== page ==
Just-in-time is a management philosophy that can be traced back to the early 1970s in Toyota manufacturing plants. Taiichi Ohno introduced this methodology in order to have production meet customer demand precisely and minimize waste. The major components of just-in-time manufacturing are: continuous improvement; eliminating waste; kanbans, which stop processes abruptly if they are not working; jidoka, which grant machines autonomy to carry out tasks so that workers can be more productive and levelled production, which smooths the flow of products through the factory. In order to successfully implement this business practice, teams need to be laser-focused on process, eliminating unnecessary activities and constantly striving for the best possible solution to a given problem. However, just-in-time is still just one piece of the overall puzzle and cannot be viewed as the singular reason for the success of Toyota.
In recent years, cybersecurity has adopted its own form of just-in-time called just-in-time access. Like its manufacturing namesake, just-in-time (JIT) access is geared towards removing waste, which is, in this case, unneeded access. This method of securing critical data and resources is implemented with the idea of providing the right person with the right access to the right resource at (and for) the right time for the right reasons — or, in other words, elevating privileges only when and where they’re required. Providing an audit trail of activities is essential for JIT, or else there becomes a trade-off between security and ease-of-use. Both are critical.
Just-in-time access is geared towards eliminating standing access and then dynamically bumping up privileged rights only when requested. The methodology, ideally, reduces friction for end-users and improves the security posture of the organization – so long as a clear and robust audit trail is provided. JIT eliminates standing access, thus providing better protection from attackers attempting to move laterally through the system.
Enterprises and analysts alike see JIT as being the next big thing in cybersecurity because it ensures that technical access is only provisioned to users or accounts when absolutely necessary. Gartner has noted privileged access management in recent years and has written about just-in-time access in a recent report, Best Practices for Privileged Access Management Through the Four Pillars of PAM. Per Gartner, JIT access is the recommended method for privileged access, which is based on the principle that access is granted only for a short period of time and then removed, leaving no standing privileged access. Further:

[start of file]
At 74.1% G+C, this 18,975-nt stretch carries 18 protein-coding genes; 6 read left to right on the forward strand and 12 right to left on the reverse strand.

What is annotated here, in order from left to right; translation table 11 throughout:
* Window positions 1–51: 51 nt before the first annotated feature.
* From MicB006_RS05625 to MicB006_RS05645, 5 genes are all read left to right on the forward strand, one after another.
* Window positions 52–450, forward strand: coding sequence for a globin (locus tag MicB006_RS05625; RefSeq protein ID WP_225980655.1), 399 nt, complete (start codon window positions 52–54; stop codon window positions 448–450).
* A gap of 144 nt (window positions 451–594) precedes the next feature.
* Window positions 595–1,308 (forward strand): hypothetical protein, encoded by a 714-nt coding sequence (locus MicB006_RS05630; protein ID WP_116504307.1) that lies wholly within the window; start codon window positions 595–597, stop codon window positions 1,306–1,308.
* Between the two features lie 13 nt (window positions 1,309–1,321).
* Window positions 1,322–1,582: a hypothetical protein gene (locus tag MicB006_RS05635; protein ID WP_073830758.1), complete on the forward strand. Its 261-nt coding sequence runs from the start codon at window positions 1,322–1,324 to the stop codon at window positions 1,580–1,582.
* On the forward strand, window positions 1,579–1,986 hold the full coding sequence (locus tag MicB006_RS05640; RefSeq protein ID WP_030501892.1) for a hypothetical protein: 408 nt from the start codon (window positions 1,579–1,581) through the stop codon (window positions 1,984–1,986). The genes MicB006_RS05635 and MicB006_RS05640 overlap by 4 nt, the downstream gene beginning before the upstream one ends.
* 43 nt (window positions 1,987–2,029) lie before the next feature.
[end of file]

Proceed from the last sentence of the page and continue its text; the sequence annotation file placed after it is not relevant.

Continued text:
- “A privileged account and session management (PASM) solution that can broker access to a privileged account, then remove access to that account.”
- “Some PASM solutions can create an ephemeral account ‘on the fly,’ to be used only for a particular one-time use. The account would then be unavailable as soon as the user logs off and could either be removed or retained for future reuse.”
- “A privilege elevation and delegation management (PEDM) solution could allow a user to temporarily elevate privileges for an account that is not privileged by default. Typically, this would enable a user to execute commands in privileged mode.”
These three concepts of just-in-time access share an underlying theme: reducing unneeded privileged access. This can be done with or without agents; it all depends on each organization’s propensity to manage them. An ideal solution will reduce unnecessary access to critical systems while simultaneously making things easier for their employees. Organizations can institute policies that limit privileged access to when it is needed or if it’s outside of the specified time frame, much like the “kanban” concept introduced by Ohno.
The typical workflow for just-in-time access is that a user (human or machine) requests access to a server, virtual machine or network device. The request is either checked against a policy of pre-approvals or goes to an administrator who either grants or denies access. (A jidoka could be useful here to enable task automation and ensure that workflows are followed, and mundane tasks aren’t subject to human error). The user, if granted access, enters the system and can go about their business as they normally would. After they’re done, they log off, and their access is revoked until they need it again. This just-in-time access workflow can be obtained in any of the above three ways, and provides organizations with a new way of approaching privileged access management.
As Mr. Ohno envisioned in the 70s, teams need a laser-focus on the task at hand, in this case cybersecurity. They must eliminate unnecessary activities (or access), lean on automation and strive to find the best solution to fit the given problem. Just-in-time access is subject to continuous improvement, since there is no single magic bullet to solve the issue of privileged access. But, just-in-time access can be a powerful tool for privileged access management just as it was for Mr. Ohno’s factory assembly line.
Stay tuned for Part 2 of just-in-time access blog series, which will cover CyberArk’s numerous capabilities from a product standpoint and what methods are appropriate for what scenarios.
 Gartner Top 10 Security Projects for 2019, Brian Reed, et al, 11 February 2019
 Smarter With Gartner, Gartner Top 10 Security Projects for 2019, 18 June 2018
 Gartner Best Practices for Privileged Access Management Through the Four Pillars of PAM, Michael Kelley and Felix Gaehtgens, 28 January 2019